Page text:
Archive for July, 2009

The Illusion Of Choice, Or Maybe It’s Not An Illusion, Who Knows

Fri Jul 31, 2009 9:47 am by Th1sWasATriumph

Ever made a decision?

Of course you have! You chose to visit the League today. And for this, I salute you. Except that, by visiting the League today . . . maybe you’ve killed us all. You bastard.

When you actually think about the choices, decisions and actions you’ve taken that led to your current life, many of them will probably seem unbelievably haphazard. I got to know one of my closest friends because, on my first evening at uni, I happened to go to the student bar and hang around. Crippling isolation compelled me to strike up hesitant conversation with a couple of people. I nearly didn’t go to the bar and there were dozens of other people I might have talked to instead. The last 5 or so years of my life could have been entirely different if I’d taken a second more or less to think about what I was going to do that evening.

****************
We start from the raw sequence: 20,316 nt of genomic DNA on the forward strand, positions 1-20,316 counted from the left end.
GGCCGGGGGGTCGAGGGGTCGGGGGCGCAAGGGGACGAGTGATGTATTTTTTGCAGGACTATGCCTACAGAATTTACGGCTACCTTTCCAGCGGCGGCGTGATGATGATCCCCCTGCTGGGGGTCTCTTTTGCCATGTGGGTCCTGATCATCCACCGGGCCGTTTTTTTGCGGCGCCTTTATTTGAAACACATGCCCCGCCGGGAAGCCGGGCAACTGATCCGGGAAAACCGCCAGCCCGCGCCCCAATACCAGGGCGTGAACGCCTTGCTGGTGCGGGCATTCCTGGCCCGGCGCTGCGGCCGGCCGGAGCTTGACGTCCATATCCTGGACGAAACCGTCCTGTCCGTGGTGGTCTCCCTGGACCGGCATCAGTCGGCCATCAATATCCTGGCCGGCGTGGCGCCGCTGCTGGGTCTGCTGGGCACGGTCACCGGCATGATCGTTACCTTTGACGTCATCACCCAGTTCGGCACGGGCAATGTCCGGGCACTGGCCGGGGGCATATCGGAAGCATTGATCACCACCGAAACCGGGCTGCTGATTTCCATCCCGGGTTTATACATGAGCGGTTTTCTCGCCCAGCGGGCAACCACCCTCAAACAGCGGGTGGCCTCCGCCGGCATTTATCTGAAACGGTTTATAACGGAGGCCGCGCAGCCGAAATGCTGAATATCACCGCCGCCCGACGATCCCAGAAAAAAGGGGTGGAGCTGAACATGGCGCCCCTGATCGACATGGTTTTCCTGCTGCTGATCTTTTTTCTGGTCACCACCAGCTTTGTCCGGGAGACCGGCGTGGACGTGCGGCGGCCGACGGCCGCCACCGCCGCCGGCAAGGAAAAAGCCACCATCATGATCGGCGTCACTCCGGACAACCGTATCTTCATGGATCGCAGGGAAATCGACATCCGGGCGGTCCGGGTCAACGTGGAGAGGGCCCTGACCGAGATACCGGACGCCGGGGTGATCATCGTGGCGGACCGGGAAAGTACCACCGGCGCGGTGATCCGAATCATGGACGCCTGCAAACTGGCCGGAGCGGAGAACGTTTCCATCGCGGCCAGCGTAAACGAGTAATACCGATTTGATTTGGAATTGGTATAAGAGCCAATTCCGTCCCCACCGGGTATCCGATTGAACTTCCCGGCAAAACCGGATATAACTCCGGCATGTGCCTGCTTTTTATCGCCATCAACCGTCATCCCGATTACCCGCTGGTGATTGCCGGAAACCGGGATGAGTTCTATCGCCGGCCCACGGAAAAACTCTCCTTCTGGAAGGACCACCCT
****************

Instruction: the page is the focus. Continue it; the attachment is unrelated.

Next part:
Likewise, I got to know my other closest friend through a series of more or less random happenstances, but again things would have been very different had I not been looking to stay around for another year and he hadn’t been looking for a housemate (and I hadn’t happened to see his advert for a vacant room.) For a start, I very likely wouldn’t be here writing this.